About Damien

Damien McCusker, Manager of Arpi's residential service division, has been working in the HVAC industry for 16 years and has hands-on experience in new home installations, furnace and air conditioner replacements, sales and residential service. He spends most of his spare time being an UBER driver, driving his kids to soccer practice and games.

5 Common Sources of Heat Gain and Ways to Prevent It

Phil Laprairie

5 Common Sources of Heat Gain and Ways to Prevent ItHeat gain is a real problem in the summer when you're trying to keep your home cool without having to operate the air conditioner all the time. Fortunately, there are some common sources of heat gain you can easily control.

Appliances and Electronics

Ovens, washing machines, dryers and dishwashers generate considerable heat when in use. To minimize this, use them only in the evening hours after it's cooled down. When it comes to electronics, computers are by far the worst offenders. Be sure to shut them off when they're not being used, and make sure that there's cool air circulating through the room while you're using them.

Windows

UV rays enter through windows and get trapped inside your home, which raises the temperature quickly. This is easily prevented by closing the blinds and drapes during the daylight hours.

Walls

The exterior of your home is constantly exposed to the sun's rays. Consider painting your home a light color so it will reflect the energy instead of absorbing it. For additional protection, you could use a ceramic coating that's specifically formulated to provide the maximum protection.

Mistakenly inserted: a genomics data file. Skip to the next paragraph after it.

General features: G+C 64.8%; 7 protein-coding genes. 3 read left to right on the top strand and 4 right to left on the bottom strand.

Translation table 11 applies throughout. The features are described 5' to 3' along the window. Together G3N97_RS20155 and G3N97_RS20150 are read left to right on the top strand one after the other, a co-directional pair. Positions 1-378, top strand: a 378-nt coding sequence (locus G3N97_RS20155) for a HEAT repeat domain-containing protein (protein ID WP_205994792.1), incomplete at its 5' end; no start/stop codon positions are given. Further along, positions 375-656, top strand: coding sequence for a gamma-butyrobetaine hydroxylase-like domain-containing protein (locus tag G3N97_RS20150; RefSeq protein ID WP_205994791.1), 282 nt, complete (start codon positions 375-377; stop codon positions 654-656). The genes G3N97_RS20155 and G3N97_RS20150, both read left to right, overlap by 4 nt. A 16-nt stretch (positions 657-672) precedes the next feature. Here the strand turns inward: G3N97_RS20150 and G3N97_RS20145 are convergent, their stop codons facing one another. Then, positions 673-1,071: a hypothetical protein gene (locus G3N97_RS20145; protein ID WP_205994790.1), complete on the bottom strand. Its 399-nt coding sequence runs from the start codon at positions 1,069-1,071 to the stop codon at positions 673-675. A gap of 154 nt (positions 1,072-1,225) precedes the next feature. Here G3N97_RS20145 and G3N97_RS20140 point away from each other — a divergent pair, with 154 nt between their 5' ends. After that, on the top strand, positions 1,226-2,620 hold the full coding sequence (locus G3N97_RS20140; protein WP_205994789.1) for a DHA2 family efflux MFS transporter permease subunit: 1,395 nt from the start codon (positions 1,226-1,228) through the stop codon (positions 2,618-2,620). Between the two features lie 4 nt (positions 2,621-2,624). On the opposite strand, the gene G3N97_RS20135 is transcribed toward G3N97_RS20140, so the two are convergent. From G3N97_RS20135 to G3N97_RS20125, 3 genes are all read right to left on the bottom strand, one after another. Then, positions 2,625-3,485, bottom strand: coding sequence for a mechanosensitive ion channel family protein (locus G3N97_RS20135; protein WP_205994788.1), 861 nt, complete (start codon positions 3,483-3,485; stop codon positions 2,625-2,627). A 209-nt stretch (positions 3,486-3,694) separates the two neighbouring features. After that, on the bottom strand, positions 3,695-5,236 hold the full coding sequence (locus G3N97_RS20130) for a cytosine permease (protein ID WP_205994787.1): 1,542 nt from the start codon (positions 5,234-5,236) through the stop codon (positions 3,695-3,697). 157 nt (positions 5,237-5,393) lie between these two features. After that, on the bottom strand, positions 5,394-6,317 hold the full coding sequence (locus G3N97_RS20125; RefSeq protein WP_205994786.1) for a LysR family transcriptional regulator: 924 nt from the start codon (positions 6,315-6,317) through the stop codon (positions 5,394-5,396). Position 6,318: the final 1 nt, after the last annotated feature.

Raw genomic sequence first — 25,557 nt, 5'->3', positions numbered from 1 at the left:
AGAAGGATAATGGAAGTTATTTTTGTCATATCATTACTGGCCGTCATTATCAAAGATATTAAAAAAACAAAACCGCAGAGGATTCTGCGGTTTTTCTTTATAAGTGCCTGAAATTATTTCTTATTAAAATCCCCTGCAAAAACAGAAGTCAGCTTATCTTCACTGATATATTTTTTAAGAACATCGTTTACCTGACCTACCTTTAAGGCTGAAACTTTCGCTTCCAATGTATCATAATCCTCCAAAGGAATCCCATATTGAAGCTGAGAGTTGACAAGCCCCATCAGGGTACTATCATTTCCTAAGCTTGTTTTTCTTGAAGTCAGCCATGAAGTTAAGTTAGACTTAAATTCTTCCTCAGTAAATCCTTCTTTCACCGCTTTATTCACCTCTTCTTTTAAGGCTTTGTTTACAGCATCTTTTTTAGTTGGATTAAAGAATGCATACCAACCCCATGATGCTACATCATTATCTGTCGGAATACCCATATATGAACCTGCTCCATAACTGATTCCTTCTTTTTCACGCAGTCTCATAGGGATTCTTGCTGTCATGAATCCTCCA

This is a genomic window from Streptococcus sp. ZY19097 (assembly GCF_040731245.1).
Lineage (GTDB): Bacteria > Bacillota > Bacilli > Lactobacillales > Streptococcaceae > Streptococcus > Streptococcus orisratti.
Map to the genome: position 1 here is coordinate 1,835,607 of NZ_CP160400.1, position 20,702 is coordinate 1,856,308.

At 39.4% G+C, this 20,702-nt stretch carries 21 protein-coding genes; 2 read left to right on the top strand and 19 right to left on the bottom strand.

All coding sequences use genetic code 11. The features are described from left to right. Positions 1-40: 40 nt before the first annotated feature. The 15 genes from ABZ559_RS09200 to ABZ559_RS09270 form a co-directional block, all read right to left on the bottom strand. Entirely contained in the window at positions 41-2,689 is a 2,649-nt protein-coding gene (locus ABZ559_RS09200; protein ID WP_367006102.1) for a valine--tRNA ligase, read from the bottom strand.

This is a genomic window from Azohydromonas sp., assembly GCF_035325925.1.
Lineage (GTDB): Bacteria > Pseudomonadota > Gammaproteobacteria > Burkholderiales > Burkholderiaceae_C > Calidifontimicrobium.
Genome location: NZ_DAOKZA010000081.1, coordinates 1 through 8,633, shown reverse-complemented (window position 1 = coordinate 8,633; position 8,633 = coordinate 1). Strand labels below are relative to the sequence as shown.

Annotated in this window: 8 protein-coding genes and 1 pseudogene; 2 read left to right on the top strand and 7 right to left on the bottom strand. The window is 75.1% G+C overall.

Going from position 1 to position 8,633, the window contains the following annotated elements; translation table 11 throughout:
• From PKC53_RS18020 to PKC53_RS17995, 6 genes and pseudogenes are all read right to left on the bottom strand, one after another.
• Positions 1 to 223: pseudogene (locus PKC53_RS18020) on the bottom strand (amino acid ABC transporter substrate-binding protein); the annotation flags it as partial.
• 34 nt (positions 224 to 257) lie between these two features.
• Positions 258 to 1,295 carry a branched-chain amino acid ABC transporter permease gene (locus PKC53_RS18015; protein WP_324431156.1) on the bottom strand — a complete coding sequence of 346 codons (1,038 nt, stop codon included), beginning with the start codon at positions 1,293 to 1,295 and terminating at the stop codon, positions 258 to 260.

Leaks

Cracks around windows frames, door jams and fixtures allow heat into your home. They also allow cooled air to escape. For this reason, it's best to weatherize your home with weatherstripping or caulk to these as soon as possible. Most importantly, be sure that you aren't leaving doors and windows open during the daytime, and remind children to pull doors tightly shut when they come and go.

Ceilings and Attics

As your attic heats up, so too does the ceiling. This means that you should ensure that the attic is properly ventilated and the insulation between the attic and ceilings has a high R-value to minimize this effect.

Learn more about reducing heat gain from the HVAC pros at Arpi's Industries, Ltd. We're happy to answer your home comfort questions! 

Our goal is to help educate our customers in Calgary, Alberta about energy and home comfort issues (specific to HVAC systems).  For more information, download our free Home Comfort Resource guide.

Credit/Copyright Attribution: “GrandeDuc/Shutterstock”

 

Blog Categories: 

Add new comment

Plain text

  • No HTML tags allowed.
  • Web page addresses and e-mail addresses turn into links automatically.
  • Lines and paragraphs break automatically.
Call Us Today: 403-236-2444